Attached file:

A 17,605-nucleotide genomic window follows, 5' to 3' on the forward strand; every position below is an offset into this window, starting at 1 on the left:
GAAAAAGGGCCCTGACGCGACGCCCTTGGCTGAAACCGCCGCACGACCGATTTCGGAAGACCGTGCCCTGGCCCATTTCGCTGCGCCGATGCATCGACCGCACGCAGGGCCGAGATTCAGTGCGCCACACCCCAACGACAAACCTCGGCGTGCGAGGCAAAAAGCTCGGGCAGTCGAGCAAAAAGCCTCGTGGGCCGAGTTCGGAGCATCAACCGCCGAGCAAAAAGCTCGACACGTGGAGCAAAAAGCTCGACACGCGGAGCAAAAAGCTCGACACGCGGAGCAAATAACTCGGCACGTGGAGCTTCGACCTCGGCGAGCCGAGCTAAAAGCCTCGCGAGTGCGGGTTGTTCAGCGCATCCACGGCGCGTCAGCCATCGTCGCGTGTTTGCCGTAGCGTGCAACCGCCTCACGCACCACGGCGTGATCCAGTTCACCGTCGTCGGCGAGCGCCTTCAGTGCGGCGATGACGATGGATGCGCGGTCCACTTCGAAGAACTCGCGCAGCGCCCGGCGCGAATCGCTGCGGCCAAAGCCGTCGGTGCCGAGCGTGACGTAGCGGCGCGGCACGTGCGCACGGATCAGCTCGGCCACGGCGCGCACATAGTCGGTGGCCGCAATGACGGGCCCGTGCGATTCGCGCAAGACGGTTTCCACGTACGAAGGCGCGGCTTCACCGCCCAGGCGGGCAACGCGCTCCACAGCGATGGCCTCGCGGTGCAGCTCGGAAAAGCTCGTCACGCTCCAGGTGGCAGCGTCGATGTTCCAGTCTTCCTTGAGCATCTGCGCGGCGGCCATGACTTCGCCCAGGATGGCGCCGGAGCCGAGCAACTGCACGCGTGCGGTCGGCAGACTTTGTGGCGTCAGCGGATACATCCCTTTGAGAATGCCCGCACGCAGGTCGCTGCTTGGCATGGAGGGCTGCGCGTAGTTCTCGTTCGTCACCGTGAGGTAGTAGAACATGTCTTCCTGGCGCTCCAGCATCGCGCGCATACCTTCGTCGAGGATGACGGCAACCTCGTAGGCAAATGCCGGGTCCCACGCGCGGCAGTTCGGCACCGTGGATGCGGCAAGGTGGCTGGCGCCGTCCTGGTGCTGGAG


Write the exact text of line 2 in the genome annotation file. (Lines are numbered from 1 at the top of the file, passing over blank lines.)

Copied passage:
GAAAAAGGGCCCTGACGCGACGCCCTTGGCTGAAACCGCCGCACGACCGATTTCGGAAGACCGTGCCCTGGCCCATTTCGCTGCGCCGATGCATCGACCGCACGCAGGGCCGAGATTCAGTGCGCCACACCCCAACGACAAACCTCGGCGTGCGAGGCAAAAAGCTCGGGCAGTCGAGCAAAAAGCCTCGTGGGCCGAGTTCGGAGCATCAACCGCCGAGCAAAAAGCTCGACACGTGGAGCAAAAAGCTCGACACGCGGAGCAAAAAGCTCGACACGCGGAGCAAATAACTCGGCACGTGGAGCTTCGACCTCGGCGAGCCGAGCTAAAAGCCTCGCGAGTGCGGGTTGTTCAGCGCATCCACGGCGCGTCAGCCATCGTCGCGTGTTTGCCGTAGCGTGCAACCGCCTCACGCACCACGGCGTGATCCAGTTCACCGTCGTCGGCGAGCGCCTTCAGTGCGGCGATGACGATGGATGCGCGGTCCACTTCGAAGAACTCGCGCAGCGCCCGGCGCGAATCGCTGCGGCCAAAGCCGTCGGTGCCGAGCGTGACGTAGCGGCGCGGCACGTGCGCACGGATCAGCTCGGCCACGGCGCGCACATAGTCGGTGGCCGCAATGACGGGCCCGTGCGATTCGCGCAAGACGGTTTCCACGTACGAAGGCGCGGCTTCACCGCCCAGGCGGGCAACGCGCTCCACAGCGATGGCCTCGCGGTGCAGCTCGGAAAAGCTCGTCACGCTCCAGGTGGCAGCGTCGATGTTCCAGTCTTCCTTGAGCATCTGCGCGGCGGCCATGACTTCGCCCAGGATGGCGCCGGAGCCGAGCAACTGCACGCGTGCGGTCGGCAGACTTTGTGGCGTCAGCGGATACATCCCTTTGAGAATGCCCGCACGCAGGTCGCTGCTTGGCATGGAGGGCTGCGCGTAGTTCTCGTTCGTCACCGTGAGGTAGTAGAACATGTCTTCCTGGCGCTCCAGCATCGCGCGCATACCTTCGTCGAGGATGACGGCAACCTCGTAGGCAAATGCCGGGTCCCACGCGCGGCAGTTCGGCACCGTGGATGCGGCAAGGTGGCTGGCGCCGTCCTGGTGCTGGAG